Changes to Remote Solve Manager (RSM) at ANSYS R18.0, for Remote Number Crunching

As you may be aware (and even if you did not know!), there are quite a few changes made to RSM at R18.0.

The premise behind these changes is to have RSM provide a simple scheduling tool for customers that don’t need a full-blown cluster installation. This is good for a user environment with a small pool of simulation users. The advantage is that it is straight forward to deploy and use.

When a company starts evolving into using simulation in more facets of design, or when the number of users increases, 3rd party schedulers are suggested for deployment. Examples of 3rd party schedulers are Windows HPC, PBS Pro, and LSF. (For information on supported schedulers and other aspects of ANSYS software, visit this page.) Continue reading


Take Advantage of Repeatedly Used Components in CAD by Instance Meshing in ANSYS Mechanical

Repetitive meshing tasks can be a significant portion of the time a user spends setting up an FEA model for simulation. In cases where components are reused multiple times in an assembly, the meshing can be tedious.

Select 20 of the exact same face in a bolt circle to specify the number of elements on an annulus…

Select the 20 bodies that those 20 faces belong to for a mesh method…

What if the number of bodies/faces/even edges is larger? Continue reading

Design of Roll Over Protection Systems and Trailer Rear Impact Guards Using ANSYS Mechanical Energy Absorption Calculations

Many companies use ANSYS to reduce chance of injury and death when an accident occurs such as the overturning of a tractor or the rear impact crash of a car into the back of a trailer. An effective method to minimize danger to vehicle occupants during an accident is to ensure that that the structure absorbs sufficient energy through plastic deformation during the accident impact.

Many vehicles have Roll Over Protection Systems (ROPS) to reduce injury to operators. Figure 1 shows a Bobcat skid steer loader including its ROPS, which is the black cage structure surrounding the driver. Continue reading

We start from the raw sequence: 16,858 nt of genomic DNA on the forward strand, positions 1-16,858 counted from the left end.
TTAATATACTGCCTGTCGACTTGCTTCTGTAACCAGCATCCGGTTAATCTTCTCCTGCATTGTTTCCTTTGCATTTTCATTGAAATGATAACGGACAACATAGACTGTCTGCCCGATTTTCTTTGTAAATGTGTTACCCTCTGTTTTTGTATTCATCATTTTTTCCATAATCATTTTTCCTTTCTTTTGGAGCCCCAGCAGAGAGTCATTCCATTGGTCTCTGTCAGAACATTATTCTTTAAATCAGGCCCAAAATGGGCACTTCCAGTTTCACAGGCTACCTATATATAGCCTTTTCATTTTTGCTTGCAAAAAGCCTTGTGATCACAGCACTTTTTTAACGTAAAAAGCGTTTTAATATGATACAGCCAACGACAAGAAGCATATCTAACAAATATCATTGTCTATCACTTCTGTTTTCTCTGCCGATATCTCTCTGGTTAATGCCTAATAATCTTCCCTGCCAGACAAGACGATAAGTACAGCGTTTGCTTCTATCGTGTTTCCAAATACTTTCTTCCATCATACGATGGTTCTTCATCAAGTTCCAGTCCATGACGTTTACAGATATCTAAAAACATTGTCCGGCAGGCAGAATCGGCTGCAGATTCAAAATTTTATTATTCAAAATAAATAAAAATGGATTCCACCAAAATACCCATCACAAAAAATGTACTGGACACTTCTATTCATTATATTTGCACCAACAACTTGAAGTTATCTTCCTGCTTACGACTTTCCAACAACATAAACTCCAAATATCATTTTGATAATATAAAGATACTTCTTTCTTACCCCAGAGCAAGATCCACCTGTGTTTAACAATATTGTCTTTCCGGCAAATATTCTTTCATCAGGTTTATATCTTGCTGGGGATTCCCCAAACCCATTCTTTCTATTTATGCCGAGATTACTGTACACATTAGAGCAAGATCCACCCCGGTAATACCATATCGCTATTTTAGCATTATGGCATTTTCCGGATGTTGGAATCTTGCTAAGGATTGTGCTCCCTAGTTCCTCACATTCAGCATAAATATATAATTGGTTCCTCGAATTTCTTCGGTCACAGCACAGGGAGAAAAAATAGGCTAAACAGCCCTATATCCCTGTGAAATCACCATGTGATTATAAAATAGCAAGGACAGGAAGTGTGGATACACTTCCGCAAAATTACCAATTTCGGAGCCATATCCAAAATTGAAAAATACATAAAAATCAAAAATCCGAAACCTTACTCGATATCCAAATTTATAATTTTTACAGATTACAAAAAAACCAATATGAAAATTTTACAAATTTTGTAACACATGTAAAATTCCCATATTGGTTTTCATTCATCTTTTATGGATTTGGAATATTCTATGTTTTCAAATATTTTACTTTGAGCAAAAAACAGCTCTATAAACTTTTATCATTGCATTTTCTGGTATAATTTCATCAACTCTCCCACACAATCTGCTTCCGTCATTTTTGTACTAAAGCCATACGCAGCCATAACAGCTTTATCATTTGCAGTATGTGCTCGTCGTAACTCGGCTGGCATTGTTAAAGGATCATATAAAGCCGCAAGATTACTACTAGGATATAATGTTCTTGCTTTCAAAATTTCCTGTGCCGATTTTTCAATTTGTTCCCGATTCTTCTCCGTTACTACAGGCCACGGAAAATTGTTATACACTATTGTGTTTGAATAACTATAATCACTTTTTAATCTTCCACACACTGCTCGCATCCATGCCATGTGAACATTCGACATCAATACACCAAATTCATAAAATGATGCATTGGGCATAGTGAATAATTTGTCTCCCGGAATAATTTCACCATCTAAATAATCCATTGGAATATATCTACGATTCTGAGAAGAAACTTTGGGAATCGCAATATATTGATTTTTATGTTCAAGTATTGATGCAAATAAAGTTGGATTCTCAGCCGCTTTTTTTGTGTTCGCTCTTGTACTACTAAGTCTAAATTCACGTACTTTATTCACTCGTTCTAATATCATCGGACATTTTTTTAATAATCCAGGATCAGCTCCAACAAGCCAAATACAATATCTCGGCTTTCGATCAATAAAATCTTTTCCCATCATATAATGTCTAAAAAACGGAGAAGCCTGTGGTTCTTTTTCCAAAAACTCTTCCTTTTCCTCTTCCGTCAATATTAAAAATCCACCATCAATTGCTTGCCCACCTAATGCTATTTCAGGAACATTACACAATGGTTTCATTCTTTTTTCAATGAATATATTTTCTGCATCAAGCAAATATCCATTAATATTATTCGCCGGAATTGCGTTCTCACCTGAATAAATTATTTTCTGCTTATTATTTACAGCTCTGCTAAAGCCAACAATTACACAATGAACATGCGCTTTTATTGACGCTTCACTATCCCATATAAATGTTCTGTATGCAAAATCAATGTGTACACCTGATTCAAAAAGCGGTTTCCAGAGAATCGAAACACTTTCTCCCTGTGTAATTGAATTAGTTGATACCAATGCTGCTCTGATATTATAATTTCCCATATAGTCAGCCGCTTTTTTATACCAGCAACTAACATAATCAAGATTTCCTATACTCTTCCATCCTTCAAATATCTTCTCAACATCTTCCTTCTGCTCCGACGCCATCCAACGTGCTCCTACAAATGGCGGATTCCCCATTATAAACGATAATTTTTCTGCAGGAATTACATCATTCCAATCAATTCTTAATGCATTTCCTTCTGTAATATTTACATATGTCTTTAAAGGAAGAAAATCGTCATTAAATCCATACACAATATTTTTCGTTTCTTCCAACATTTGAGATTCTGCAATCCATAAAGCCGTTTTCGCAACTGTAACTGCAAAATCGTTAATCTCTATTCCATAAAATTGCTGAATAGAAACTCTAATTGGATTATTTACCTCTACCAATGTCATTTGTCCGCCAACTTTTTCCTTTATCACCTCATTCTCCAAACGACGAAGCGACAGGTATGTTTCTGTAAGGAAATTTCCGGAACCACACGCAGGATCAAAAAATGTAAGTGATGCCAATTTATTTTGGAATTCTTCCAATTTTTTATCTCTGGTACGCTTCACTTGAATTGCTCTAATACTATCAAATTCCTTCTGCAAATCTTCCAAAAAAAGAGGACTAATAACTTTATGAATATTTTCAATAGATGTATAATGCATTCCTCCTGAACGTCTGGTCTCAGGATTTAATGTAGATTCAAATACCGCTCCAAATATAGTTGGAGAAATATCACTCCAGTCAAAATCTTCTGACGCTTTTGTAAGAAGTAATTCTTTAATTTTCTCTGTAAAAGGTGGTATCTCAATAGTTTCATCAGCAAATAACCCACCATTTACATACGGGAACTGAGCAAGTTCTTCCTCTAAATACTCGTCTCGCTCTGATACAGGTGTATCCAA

The Impossible is Now Routine

Sometimes, during the course of doing what you might have thought was a routine simulation, you realize that you are doing something that didn’t used to be routine.  In fact, it may have been impossible without advances in software and hardware in recent years.

Recently, DRD was conducting stress simulation for a casting assembly from Davis Tool & Die of Fenton, MO. As the geometry was meshed and examined, small details of the casting continued to become evident and additional refinement was needed.  As seen in the images below, the model became quite large. Continue reading

Tricks for Producing Averaged Results for Surfaces or Volumes In ANSYS Mechanical

Occasionally it may be a requirement to report average values of stress or strain from an ANSYS Mechanical analysis. There are tricks to do this either for a group of nodes/elements on a face or elements within a specific volume.

Depending on the requirement, the goal may be to simply report either :

– “Average” stresses on a face (based on nodes)
– “Average” stresses on a face (based on elements)
– “Average” stresses on a volume (based on elements)

Technique 1 : Reporting weighted area average nodal stress Continue reading

Transferring Deformed Geometry Between ANSYS Applications

Often there is a need to export the deformed geometry from ANSYS Mechanical. Possibly to a 3D printer to show to customers, or maybe a new CAD geometry file is needed that can be used for drawings or further design evaluation. Starting with Release 17, Mechanical offers two options for users for doing this task.

Exporting STL (Standard Tessellation Language) files from the deformed results is one option. The STL file may be opened within ANSYS SpaceClaim Direct Modeler and reverse engineered to create deformed solid geometry from the STL facets. Continue reading

Determining the Interior Wall Direction in ANSYS Fluent

Boundaries in ANSYS Fluent can be broken into two groups: external boundaries and internal boundaries.  External boundaries appear on the outer boundary of meshed regions (inlets, outlets, interfaces, etc.), while internal boundaries exist within a conformal mesh (interiors, porous-jumps, fans, etc.).  Internal boundaries are not limited to only residing inside a cell zone (for example they can separate two different cell zones); instead their restriction is simply that the mesh be continuous across them.  There is one boundary type that can be used as either an external or internal boundary: walls.

While external walls are fairly self-explanatory, internal walls are called coupled walls (or two-sided walls) because they are actually formed by a pair of wall boundaries that are by default coupled together.  You most often see coupled walls separating Fluid and Solid cell zones, but they can also be used with as infinitely thin baffles with fluid on both sides.  Each coupled wall pair shows up in the boundary list as a zone and its shadow: one for each side of the wall.  Sometimes it is necessary to set different boundary conditions on either side of the coupled wall.

Continue reading